Slope Streak South of Olympus Mons

This observation reveals slope streaks in an area south of Olympus Mons in the Northern hemisphere of Mars.

These features are found along the slopes of impact craters, buttes, knobs, ridges, and troughs on Mars. Streaks generally start at a point source and widen downslope, traveling over and sometimes around various obstacles.

The subimage shows a very wide dark slope that has developed small fingers at its termius. The dark slope streak does not appear to have relief and does not disturb the pre-existing surface leaving the underlying topography intact beneath its dark trail. This can be seen particularly well near the streak termination. There are also no observable deposits of displaced materials along the terminus.

Surrounding the dark slope streak are multiple 1 meter deep, triangular faceted scars left behind from avalanched slope materials. The high standing remnant surfaces on either side of the lower scarred surface are clearly visible. Avalanche scars are sometimes found in areas where slope streaks have formed but they are believed to be unrelated. The trail of the dark slope streak appears to cross over the avalanche scars suggesting that the slope streak formed more recently.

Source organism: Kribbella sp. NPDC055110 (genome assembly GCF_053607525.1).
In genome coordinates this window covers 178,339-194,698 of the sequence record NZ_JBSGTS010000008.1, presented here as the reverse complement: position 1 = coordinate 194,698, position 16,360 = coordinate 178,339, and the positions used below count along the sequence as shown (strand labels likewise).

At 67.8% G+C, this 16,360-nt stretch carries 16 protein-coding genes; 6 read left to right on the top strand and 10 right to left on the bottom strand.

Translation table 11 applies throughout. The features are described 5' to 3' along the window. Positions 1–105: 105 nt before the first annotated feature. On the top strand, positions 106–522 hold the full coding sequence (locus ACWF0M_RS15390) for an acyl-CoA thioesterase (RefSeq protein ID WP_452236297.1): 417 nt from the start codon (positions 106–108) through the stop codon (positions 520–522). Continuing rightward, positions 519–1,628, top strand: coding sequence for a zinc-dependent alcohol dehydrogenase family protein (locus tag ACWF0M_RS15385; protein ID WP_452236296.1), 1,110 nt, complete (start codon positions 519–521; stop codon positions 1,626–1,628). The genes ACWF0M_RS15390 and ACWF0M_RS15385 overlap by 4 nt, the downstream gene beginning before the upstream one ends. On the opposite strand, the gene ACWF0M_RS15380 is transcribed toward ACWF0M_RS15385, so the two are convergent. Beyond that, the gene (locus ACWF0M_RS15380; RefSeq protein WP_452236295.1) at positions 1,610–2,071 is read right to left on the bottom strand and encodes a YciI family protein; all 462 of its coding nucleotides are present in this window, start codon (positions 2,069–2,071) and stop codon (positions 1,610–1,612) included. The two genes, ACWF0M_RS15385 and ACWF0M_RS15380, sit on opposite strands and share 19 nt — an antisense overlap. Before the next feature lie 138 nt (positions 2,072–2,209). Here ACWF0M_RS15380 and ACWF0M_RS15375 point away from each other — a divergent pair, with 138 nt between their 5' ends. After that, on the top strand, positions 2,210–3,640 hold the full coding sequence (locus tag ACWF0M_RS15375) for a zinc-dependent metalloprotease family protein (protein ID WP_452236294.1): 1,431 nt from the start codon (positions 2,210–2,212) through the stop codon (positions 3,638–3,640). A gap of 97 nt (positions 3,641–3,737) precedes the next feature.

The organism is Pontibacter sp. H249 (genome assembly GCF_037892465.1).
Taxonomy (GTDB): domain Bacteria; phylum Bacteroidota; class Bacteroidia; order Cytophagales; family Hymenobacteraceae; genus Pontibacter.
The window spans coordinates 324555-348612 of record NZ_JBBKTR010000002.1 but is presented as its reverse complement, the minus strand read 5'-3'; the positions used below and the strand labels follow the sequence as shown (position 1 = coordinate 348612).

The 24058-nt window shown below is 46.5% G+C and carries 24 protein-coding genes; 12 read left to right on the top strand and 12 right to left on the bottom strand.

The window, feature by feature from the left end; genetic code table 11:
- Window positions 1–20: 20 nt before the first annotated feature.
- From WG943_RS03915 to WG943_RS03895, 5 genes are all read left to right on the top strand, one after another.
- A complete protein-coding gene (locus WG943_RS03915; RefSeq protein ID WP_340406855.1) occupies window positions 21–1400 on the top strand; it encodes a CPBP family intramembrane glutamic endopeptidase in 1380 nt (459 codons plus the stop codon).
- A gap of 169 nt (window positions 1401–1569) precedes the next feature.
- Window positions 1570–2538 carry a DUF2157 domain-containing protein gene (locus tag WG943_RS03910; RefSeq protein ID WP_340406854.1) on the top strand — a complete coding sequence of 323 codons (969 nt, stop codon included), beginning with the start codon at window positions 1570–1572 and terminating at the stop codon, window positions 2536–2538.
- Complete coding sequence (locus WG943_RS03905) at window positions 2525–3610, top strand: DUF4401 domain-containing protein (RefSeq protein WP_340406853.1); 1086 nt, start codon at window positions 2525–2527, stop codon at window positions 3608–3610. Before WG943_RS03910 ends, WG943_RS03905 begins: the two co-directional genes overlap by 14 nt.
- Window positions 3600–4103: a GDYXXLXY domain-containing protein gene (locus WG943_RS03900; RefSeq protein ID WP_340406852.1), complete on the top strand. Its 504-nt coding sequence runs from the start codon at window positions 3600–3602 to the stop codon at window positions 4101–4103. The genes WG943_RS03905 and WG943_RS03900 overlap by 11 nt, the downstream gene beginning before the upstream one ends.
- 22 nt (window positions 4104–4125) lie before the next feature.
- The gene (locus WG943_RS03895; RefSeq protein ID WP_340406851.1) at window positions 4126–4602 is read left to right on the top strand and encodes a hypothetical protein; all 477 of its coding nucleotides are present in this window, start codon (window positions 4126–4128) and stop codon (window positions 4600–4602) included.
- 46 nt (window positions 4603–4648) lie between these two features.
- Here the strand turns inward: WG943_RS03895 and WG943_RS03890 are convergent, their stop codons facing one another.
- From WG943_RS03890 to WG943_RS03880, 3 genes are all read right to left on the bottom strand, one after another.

Slope streak formation is among the few known processes currently active on Mars. While their mechanism of formation and triggering is debated, they are most commonly believed to form by downslope movement of extremely dry sand or very fine-grained dust in an almost fluidlike manner (analogous to a terrestrial snow avalanche) exposing darker underlying material.

Other ideas include the triggering of slope streak formation by possible concentrations of near-surface ice or scouring of the surface by running water from aquifers intercepting slope faces, briny liquid flows, dry granular flow, mixed water-dust flows, and/or hydrothermal activity.

Written by: Maria Banks   (22 September 2010)

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Image: NASA/JPL/University of Arizona